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Copper coated kitty litter

Below is an idea I submitted to innocentive.com which they did not use. But I'll show them. I'll show them all!
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Cat litter boxes are stinky due to volatile sulfur-containing decomposition products of cat waste. Probably in nature these products help cats mark territory. In the home, they just stink.

Reduced sulfur compounds can be treated with oxidation, which kills the associated odors. This process can be catalyzed by copper ions (citation 1). In the petrochemical industry, molecules with reduced sulfur are removed by oxidation catalyzed by copper catalysts. Rather than invent something new for use in kitty litter, products currently on the shelf for this use could be added to kitty litter. These products would already be optimized for cost, surface area, toxicity and other properties all desirable in a kitty litter. Citation 2 is a link to a product brochure for the PERCO copper catalyst, which already has a more than passing resemblance to kitty litter to my eye. It is provided as an example of a commercial copper catalyst; there may be others better suited for the kitty litter application. I called and learned the PERCO copper catalyst costs $2.50/lb when bought in bulk which to me looks reasonable. One would do experiments to find the optimal ratio of catalyst to conventional kitty litter or filler.

An alternative would be to simply dope an existing kitty litter product with a solution of liquid copper sulfate then bake it dry. I suspect the PERCO product is probably something very like this. A zeolite type kitty litter would absorb the copper and so function as described above, in addition to the other advantages of zeolite litter. This would be very cheap and easy to test.

In addition to oxidizing sulfur molecules, an added benefit to the use of copper for kitty litter is that copper ion has strong antimicrobial properties, a quality which has been recognized and applied for over a century (citation 3). The presence of copper ion dissolved by the passage of cat urine should decrease the microbial propulations whose metabolism is responsible for the generation of malodorous sulfides.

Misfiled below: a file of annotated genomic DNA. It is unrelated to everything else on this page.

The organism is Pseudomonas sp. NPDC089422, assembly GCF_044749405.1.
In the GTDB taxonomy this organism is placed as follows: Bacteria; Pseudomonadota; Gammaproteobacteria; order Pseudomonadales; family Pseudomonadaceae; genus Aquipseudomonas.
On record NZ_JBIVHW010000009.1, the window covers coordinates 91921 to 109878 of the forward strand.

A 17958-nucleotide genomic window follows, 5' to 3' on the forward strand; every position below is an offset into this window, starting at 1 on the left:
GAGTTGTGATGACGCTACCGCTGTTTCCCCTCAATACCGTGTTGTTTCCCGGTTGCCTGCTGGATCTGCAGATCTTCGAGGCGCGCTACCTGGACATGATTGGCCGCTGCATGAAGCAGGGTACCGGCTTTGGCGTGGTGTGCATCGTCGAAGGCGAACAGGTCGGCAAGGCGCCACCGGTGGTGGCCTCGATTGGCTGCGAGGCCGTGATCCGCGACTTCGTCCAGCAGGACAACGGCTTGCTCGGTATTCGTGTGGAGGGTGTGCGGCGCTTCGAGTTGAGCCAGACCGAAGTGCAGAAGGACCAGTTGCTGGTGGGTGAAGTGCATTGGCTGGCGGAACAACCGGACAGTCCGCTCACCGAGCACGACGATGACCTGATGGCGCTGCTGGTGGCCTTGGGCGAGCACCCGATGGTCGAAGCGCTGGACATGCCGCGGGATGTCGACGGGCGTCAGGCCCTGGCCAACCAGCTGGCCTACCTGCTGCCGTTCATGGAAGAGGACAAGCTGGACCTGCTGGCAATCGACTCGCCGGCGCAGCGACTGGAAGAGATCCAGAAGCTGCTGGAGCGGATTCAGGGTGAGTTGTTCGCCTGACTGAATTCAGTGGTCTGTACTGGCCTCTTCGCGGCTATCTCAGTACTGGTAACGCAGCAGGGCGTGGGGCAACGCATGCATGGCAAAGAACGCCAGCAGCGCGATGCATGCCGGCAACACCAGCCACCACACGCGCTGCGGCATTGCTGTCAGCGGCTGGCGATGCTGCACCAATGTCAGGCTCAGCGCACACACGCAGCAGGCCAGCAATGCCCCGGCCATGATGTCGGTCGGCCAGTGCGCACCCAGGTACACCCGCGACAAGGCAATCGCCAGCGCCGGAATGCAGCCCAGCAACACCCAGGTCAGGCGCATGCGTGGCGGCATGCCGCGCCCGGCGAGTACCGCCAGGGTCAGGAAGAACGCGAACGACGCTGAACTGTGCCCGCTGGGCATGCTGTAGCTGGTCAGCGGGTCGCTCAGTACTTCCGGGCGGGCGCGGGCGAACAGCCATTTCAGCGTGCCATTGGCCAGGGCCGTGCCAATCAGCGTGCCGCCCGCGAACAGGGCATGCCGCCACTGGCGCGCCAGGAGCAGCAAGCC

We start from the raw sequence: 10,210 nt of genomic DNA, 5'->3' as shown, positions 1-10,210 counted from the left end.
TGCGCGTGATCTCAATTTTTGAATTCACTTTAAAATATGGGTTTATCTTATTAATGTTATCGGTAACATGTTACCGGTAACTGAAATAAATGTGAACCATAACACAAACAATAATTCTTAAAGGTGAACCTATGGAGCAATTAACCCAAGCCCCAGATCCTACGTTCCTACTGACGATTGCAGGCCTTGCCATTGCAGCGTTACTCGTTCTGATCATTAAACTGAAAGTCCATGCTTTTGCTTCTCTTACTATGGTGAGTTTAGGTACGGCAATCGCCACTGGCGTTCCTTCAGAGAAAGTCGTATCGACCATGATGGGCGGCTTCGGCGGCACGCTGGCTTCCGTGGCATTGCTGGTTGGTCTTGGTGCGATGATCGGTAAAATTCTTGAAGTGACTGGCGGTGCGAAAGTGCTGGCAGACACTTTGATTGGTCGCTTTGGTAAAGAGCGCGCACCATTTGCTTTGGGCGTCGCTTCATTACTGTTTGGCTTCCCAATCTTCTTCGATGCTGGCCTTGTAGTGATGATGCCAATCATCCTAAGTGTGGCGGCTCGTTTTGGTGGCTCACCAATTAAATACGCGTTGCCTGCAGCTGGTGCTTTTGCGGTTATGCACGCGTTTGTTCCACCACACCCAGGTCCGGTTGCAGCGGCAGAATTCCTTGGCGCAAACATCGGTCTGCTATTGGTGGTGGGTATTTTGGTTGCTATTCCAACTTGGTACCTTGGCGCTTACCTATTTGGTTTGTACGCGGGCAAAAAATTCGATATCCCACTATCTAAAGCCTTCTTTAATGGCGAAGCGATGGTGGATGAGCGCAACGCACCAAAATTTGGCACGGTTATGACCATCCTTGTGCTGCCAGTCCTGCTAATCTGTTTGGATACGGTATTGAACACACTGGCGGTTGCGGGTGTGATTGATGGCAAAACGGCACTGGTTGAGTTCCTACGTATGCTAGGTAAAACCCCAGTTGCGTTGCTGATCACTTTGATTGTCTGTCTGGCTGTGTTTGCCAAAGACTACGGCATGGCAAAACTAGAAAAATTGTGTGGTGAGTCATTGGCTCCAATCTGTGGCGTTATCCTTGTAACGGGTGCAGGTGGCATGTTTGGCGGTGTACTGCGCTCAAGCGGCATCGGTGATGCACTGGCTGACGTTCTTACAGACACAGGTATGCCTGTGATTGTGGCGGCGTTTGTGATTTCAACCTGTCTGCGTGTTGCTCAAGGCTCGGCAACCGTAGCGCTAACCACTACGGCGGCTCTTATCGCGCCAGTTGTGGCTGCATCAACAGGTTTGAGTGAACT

As fortune would have it, in the months since devising this idea a cat has arrived at our house. I got to experience kitty litter smell for the first time and remembered this scheme. Preliminary tests (copper sulfate solution sprayed on litter during gentle mixing with trowel, no baking) suggest that it works well to reduce odor. Copper sulfate was obtained at HomeDepot where it is marketed as root killer. Cat seems healthy. I invite other bakers to give it a try and submit their results.

bungston, Aug 19 2011

http://www.springer...t/xv0665038465n0g1/ Conjugated oxidation of thiols and amines in the presence of copper complexes. G. Tarkhanova, M. G. Gantman, A. O. Chizhov and V. V. Smirnov Reaction Kinetics, Mechanisms and Catalysis Volume 101, Number 2, 267-278, DOI: 10.1007/s11144-010-0230-y [bungston, Aug 19 2011]

(?) Brochure for PERCO copper catalyst, used to “sweeten” petrochemicals by catalyzing oxidation of reduced sulfur molecules. http://www.chemical...a/PERCObrochure.pdf
[bungston, Aug 19 2011]

(?) 3. http://www.ncbi....thpap00006-0179.pdf H. W. Clark and Stephen DeM. Gage. On the Bactericidal Action of Copper Public Health Pap Rep. 1905; 31(Pt 2): 175–204. PMCID: PMC2222273 [bungston, Aug 19 2011]


       I wish litter was a bit heavier (would this help?) - fluffy kicks the damned stuff all over the house.
po, Aug 19 2011

       Kicking it around probably helps reduce smell: more surface area exposed to air, more oxidation. I have seen various schemes to address scatter including top-entry cat litter boxes, boxes with high sides etc.
bungston, Aug 19 2011

       If you add iron filings to your cat's food, not only will you help to prevent it from becoming anaemic, but you can also use a powerful magnet to contain and/or collect the excrement. Or indeed the cat.
MaxwellBuchanan, Aug 19 2011

       I think the filings would oxidize as they traversed the cat, and so lose their magnetizability. There must be another word for magnetizability.
bungston, Aug 19 2011

       Magnetic permiability, but iron oxide still has it.
MechE, Aug 19 2011

       You are saying rust dust is magnetic?
bungston, Aug 19 2011

       // Cat seems healthy. //   

       Major, major snag, then.   

       Not an idea for electroplating cats with copper, then ?
8th of 7, Aug 19 2011

       Reminds me of my project where copper and zinc compounds were fed to cats in an effort to make brass shell casings. Project was discontinued by the QA Dept due to caliber inconsistencies. Stupid cats.
AusCan531, Aug 20 2011

       More seriously [bungston] I think your idea has merit but disposal of the end product (no pun intended) would be an issue. Cumulative buildup of CuSO4 around your yard probably wouldn't be nice.
AusCan531, Aug 20 2011

       yes cumulative copper would kill plants. Must be trashed.
bungston, Aug 20 2011

       Stupid plants.
AusCan531, Aug 20 2011

       Would the CuSO4 be toxic to the family dogs that see the kitty box as an alternative to the doggie bowl? [+]
Klaatu, Aug 21 2011

       in nature, their dung smells like nothing. Try feeding you cat pure raw meat. You will be blown away.
fishboner, Aug 21 2011

       I've been meaning to ask you [21 Quest], any relation to Jonny? Is the good Dr. still with us? How about Race Bannon - long retired I suppose.
AusCan531, Aug 21 2011


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